A study by French psychologist Nicolas Gueguen has found that when teachers pat students in a friendly way, those students are three times as likely to speak up in class. Another recent study has found that when librarians pat the hand of a student checking out a book, that student says he or she likes the library more—and is more likely to come back.

The solidaristic implications of touch are ones that I find most intriguing.  Not only does skin-to-skin contact seem to contribute to an individual’s well-being, but it has the power to forge social bonds and perhaps to incline us more readily to the common good.  Immediately after Simon’s mother-in-law is grasped and helped up by Jesus, “the fever left her and she waited on them.”  While I have never quite been comfortable with this quick “recovery” to a role of feminine servanthood, these musings on solidarity give me a more charitable read.   Perhaps it’s no coincidence that a disposition of service follows the touch.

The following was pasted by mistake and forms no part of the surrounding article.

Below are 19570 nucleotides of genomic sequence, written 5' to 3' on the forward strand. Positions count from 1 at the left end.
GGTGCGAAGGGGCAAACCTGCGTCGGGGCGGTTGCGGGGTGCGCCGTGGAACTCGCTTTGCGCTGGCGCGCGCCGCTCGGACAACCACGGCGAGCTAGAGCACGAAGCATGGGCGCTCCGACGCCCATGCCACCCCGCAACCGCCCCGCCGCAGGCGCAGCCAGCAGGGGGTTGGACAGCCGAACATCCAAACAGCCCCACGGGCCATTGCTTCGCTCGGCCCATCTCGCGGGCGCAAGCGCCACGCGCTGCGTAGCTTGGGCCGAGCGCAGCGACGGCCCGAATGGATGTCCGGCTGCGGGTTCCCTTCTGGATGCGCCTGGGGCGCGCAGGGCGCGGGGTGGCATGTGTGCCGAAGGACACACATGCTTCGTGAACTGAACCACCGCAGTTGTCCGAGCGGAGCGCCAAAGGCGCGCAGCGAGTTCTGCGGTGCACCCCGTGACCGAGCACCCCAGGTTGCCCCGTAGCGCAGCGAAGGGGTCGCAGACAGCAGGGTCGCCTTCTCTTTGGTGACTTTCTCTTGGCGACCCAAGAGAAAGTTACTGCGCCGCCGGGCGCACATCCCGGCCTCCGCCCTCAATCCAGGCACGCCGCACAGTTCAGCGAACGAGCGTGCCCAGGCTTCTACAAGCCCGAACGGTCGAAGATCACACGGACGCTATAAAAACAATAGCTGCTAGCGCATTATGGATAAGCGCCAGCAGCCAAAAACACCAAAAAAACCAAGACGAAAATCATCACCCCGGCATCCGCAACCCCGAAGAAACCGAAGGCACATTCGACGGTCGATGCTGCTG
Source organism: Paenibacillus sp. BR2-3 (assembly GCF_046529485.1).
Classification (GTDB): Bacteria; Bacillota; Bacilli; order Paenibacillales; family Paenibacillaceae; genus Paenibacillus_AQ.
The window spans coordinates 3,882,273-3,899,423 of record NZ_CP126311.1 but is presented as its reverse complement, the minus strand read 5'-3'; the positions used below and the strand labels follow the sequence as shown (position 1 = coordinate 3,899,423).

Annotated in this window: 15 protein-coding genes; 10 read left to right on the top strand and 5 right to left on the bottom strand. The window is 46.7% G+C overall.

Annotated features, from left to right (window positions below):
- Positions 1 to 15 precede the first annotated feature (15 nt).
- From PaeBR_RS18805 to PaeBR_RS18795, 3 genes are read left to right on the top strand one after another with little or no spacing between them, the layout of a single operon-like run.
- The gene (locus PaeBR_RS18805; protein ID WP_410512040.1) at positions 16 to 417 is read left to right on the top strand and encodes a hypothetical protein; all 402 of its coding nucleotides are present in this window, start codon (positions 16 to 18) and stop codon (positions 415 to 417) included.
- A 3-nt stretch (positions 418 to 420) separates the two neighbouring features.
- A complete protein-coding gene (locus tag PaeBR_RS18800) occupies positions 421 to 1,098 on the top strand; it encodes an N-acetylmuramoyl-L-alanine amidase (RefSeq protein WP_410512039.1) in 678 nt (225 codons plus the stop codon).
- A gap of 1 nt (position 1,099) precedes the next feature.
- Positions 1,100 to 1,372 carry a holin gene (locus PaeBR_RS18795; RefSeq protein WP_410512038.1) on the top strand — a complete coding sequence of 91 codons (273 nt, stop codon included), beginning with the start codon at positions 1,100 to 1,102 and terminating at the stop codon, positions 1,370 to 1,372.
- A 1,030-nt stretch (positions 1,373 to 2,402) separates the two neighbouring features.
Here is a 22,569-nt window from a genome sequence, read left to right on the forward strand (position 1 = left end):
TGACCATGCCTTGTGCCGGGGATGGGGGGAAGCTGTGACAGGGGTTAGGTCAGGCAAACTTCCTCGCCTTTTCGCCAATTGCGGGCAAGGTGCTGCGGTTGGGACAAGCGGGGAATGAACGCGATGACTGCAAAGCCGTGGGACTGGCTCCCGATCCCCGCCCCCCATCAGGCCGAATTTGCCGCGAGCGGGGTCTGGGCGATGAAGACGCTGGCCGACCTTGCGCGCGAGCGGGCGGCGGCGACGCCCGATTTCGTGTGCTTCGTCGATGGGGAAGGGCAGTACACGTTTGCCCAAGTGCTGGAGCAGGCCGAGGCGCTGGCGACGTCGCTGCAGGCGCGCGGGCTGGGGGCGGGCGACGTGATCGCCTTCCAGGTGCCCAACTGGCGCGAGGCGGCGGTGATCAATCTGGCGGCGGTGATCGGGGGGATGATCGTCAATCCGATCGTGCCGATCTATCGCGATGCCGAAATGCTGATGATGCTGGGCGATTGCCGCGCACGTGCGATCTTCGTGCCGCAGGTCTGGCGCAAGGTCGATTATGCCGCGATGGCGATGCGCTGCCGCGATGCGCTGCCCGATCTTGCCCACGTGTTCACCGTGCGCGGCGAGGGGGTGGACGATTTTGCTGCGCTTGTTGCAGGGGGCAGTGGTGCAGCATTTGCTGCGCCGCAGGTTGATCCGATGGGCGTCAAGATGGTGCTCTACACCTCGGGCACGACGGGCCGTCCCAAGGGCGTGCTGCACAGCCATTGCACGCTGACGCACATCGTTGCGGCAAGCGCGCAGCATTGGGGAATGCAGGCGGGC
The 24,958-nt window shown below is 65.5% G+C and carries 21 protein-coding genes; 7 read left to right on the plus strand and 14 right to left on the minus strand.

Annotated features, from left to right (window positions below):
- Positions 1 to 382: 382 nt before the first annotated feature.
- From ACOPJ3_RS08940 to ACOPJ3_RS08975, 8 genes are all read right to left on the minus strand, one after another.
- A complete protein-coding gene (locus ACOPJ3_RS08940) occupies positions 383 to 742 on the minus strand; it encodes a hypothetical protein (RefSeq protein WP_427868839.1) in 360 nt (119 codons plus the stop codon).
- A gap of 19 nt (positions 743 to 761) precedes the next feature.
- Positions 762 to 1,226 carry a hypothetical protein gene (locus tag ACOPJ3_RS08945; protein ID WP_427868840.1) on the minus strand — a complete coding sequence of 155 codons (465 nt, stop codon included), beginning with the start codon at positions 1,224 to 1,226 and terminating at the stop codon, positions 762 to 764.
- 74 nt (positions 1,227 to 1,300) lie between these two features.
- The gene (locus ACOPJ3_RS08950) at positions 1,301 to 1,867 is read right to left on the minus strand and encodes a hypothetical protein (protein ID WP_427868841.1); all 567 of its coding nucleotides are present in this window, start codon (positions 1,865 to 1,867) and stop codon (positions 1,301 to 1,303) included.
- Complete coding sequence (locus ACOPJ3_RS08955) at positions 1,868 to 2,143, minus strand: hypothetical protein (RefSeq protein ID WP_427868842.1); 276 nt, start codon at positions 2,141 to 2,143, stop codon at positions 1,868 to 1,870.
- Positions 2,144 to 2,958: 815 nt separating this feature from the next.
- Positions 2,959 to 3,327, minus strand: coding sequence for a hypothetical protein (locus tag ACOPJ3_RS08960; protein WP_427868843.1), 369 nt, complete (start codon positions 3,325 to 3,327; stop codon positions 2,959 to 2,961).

If we embrace the significance of touch for living in true solidarity, then it has implications for the way we live our lives as men and women of faith.  It is not just for the healers among us.

Recently, as she tries to fall asleep, my two-year-old daughter has been asking –  in her charmingly pathetic pleading voice – “Mommy, hold my hand.”  It is neither scandalous for her to ask nor scandalous for me to fulfill her request.  But the need for touch does not decrease with age or level of intimacy nearly as much as my own cultural context suggests by way of its rules of propriety.  And so I find myself wondering who this incarcerated man will have to grasp his hand in the days and weeks to come as he faces life with AIDS.